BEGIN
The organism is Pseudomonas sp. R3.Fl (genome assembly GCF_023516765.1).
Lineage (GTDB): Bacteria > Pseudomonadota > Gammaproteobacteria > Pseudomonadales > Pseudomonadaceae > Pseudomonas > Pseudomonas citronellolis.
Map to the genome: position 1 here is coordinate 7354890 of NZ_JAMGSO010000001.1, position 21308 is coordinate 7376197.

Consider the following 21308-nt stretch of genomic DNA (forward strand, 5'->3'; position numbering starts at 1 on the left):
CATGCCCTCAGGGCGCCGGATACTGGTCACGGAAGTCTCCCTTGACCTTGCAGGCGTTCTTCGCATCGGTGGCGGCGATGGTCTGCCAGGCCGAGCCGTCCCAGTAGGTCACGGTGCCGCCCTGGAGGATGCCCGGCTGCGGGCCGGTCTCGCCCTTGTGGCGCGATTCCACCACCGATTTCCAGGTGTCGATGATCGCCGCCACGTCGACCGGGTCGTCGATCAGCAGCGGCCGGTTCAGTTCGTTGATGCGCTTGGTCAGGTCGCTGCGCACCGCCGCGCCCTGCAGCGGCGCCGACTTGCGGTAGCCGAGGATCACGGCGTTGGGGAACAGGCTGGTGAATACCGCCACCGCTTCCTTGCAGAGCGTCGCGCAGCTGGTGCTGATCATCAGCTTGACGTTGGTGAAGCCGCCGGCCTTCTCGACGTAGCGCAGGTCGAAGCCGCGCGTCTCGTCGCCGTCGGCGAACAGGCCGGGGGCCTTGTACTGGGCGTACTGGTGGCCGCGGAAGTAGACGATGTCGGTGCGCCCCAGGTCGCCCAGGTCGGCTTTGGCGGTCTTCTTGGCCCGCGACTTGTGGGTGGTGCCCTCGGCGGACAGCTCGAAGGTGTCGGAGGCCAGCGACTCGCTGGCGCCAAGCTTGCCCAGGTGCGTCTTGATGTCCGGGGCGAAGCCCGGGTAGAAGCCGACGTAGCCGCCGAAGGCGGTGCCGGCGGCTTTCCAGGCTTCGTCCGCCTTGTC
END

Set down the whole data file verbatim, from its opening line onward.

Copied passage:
The organism is Pseudomonas sp. R3.Fl (genome assembly GCF_023516765.1).
Lineage (GTDB): Bacteria > Pseudomonadota > Gammaproteobacteria > Pseudomonadales > Pseudomonadaceae > Pseudomonas > Pseudomonas citronellolis.
Map to the genome: position 1 here is coordinate 7354890 of NZ_JAMGSO010000001.1, position 21308 is coordinate 7376197.

Consider the following 21308-nt stretch of genomic DNA (forward strand, 5'->3'; position numbering starts at 1 on the left):
CATGCCCTCAGGGCGCCGGATACTGGTCACGGAAGTCTCCCTTGACCTTGCAGGCGTTCTTCGCATCGGTGGCGGCGATGGTCTGCCAGGCCGAGCCGTCCCAGTAGGTCACGGTGCCGCCCTGGAGGATGCCCGGCTGCGGGCCGGTCTCGCCCTTGTGGCGCGATTCCACCACCGATTTCCAGGTGTCGATGATCGCCGCCACGTCGACCGGGTCGTCGATCAGCAGCGGCCGGTTCAGTTCGTTGATGCGCTTGGTCAGGTCGCTGCGCACCGCCGCGCCCTGCAGCGGCGCCGACTTGCGGTAGCCGAGGATCACGGCGTTGGGGAACAGGCTGGTGAATACCGCCACCGCTTCCTTGCAGAGCGTCGCGCAGCTGGTGCTGATCATCAGCTTGACGTTGGTGAAGCCGCCGGCCTTCTCGACGTAGCGCAGGTCGAAGCCGCGCGTCTCGTCGCCGTCGGCGAACAGGCCGGGGGCCTTGTACTGGGCGTACTGGTGGCCGCGGAAGTAGACGATGTCGGTGCGCCCCAGGTCGCCCAGGTCGGCTTTGGCGGTCTTCTTGGCCCGCGACTTGTGGGTGGTGCCCTCGGCGGACAGCTCGAAGGTGTCGGAGGCCAGCGACTCGCTGGCGCCAAGCTTGCCCAGGTGCGTCTTGATGTCCGGGGCGAAGCCCGGGTAGAAGCCGACGTAGCCGCCGAAGGCGGTGCCGGCGGCTTTCCAGGCTTCGTCCGCCTTGTC